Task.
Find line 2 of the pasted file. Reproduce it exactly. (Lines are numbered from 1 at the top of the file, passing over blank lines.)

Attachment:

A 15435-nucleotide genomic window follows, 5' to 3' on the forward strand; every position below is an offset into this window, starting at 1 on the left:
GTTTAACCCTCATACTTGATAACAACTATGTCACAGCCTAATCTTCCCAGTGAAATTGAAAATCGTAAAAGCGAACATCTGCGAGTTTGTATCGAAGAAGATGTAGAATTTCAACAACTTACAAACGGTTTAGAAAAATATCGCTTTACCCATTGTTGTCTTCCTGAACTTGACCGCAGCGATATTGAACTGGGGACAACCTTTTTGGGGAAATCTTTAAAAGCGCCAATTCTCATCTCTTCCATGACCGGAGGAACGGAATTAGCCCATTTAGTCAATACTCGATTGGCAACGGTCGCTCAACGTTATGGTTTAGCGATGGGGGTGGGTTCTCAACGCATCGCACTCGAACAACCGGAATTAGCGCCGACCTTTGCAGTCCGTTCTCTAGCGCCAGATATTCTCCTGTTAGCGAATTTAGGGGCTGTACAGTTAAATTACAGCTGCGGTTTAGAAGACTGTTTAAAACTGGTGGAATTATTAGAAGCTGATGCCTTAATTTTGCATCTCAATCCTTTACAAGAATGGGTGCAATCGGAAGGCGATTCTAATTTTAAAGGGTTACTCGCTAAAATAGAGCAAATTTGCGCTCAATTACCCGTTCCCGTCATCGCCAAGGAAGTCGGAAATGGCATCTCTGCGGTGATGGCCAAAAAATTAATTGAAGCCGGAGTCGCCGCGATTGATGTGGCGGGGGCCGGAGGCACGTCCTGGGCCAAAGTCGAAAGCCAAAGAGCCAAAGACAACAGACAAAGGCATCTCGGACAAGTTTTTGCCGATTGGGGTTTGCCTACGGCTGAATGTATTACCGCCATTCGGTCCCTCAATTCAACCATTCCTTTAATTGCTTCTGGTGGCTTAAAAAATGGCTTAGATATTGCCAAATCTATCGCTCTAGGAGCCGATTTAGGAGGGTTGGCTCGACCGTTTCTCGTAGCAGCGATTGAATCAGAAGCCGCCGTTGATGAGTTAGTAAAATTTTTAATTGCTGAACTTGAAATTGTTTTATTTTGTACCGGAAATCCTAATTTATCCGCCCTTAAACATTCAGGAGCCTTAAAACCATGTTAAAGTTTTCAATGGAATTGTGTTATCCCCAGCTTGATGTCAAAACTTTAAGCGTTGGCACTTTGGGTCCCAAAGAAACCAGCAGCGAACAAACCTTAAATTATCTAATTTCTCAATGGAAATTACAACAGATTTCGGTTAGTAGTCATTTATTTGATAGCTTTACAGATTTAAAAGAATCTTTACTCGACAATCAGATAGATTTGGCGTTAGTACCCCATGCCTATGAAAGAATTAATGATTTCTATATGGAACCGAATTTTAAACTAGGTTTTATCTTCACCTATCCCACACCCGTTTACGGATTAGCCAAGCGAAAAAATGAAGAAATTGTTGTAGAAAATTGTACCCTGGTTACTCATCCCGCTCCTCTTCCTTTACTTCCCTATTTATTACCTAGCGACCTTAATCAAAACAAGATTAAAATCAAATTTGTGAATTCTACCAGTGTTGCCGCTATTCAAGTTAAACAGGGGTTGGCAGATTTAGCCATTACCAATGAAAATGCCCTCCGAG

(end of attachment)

GTTTAACCCTCATACTTGATAACAACTATGTCACAGCCTAATCTTCCCAGTGAAATTGAAAATCGTAAAAGCGAACATCTGCGAGTTTGTATCGAAGAAGATGTAGAATTTCAACAACTTACAAACGGTTTAGAAAAATATCGCTTTACCCATTGTTGTCTTCCTGAACTTGACCGCAGCGATATTGAACTGGGGACAACCTTTTTGGGGAAATCTTTAAAAGCGCCAATTCTCATCTCTTCCATGACCGGAGGAACGGAATTAGCCCATTTAGTCAATACTCGATTGGCAACGGTCGCTCAACGTTATGGTTTAGCGATGGGGGTGGGTTCTCAACGCATCGCACTCGAACAACCGGAATTAGCGCCGACCTTTGCAGTCCGTTCTCTAGCGCCAGATATTCTCCTGTTAGCGAATTTAGGGGCTGTACAGTTAAATTACAGCTGCGGTTTAGAAGACTGTTTAAAACTGGTGGAATTATTAGAAGCTGATGCCTTAATTTTGCATCTCAATCCTTTACAAGAATGGGTGCAATCGGAAGGCGATTCTAATTTTAAAGGGTTACTCGCTAAAATAGAGCAAATTTGCGCTCAATTACCCGTTCCCGTCATCGCCAAGGAAGTCGGAAATGGCATCTCTGCGGTGATGGCCAAAAAATTAATTGAAGCCGGAGTCGCCGCGATTGATGTGGCGGGGGCCGGAGGCACGTCCTGGGCCAAAGTCGAAAGCCAAAGAGCCAAAGACAACAGACAAAGGCATCTCGGACAAGTTTTTGCCGATTGGGGTTTGCCTACGGCTGAATGTATTACCGCCATTCGGTCCCTCAATTCAACCATTCCTTTAATTGCTTCTGGTGGCTTAAAAAATGGCTTAGATATTGCCAAATCTATCGCTCTAGGAGCCGATTTAGGAGGGTTGGCTCGACCGTTTCTCGTAGCAGCGATTGAATCAGAAGCCGCCGTTGATGAGTTAGTAAAATTTTTAATTGCTGAACTTGAAATTGTTTTATTTTGTACCGGAAATCCTAATTTATCCGCCCTTAAACATTCAGGAGCCTTAAAACCATGTTAAAGTTTTCAATGGAATTGTGTTATCCCCAGCTTGATGTCAAAACTTTAAGCGTTGGCACTTTGGGTCCCAAAGAAACCAGCAGCGAACAAACCTTAAATTATCTAATTTCTCAATGGAAATTACAACAGATTTCGGTTAGTAGTCATTTATTTGATAGCTTTACAGATTTAAAAGAATCTTTACTCGACAATCAGATAGATTTGGCGTTAGTACCCCATGCCTATGAAAGAATTAATGATTTCTATATGGAACCGAATTTTAAACTAGGTTTTATCTTCACCTATCCCACACCCGTTTACGGATTAGCCAAGCGAAAAAATGAAGAAATTGTTGTAGAAAATTGTACCCTGGTTACTCATCCCGCTCCTCTTCCTTTACTTCCCTATTTATTACCTAGCGACCTTAATCAAAACAAGATTAAAATCAAATTTGTGAATTCTACCAGTGTTGCCGCTATTCAAGTTAAACAGGGGTTGGCAGATTTAGCCATTACCAATGAAAATGCCCTCCGAG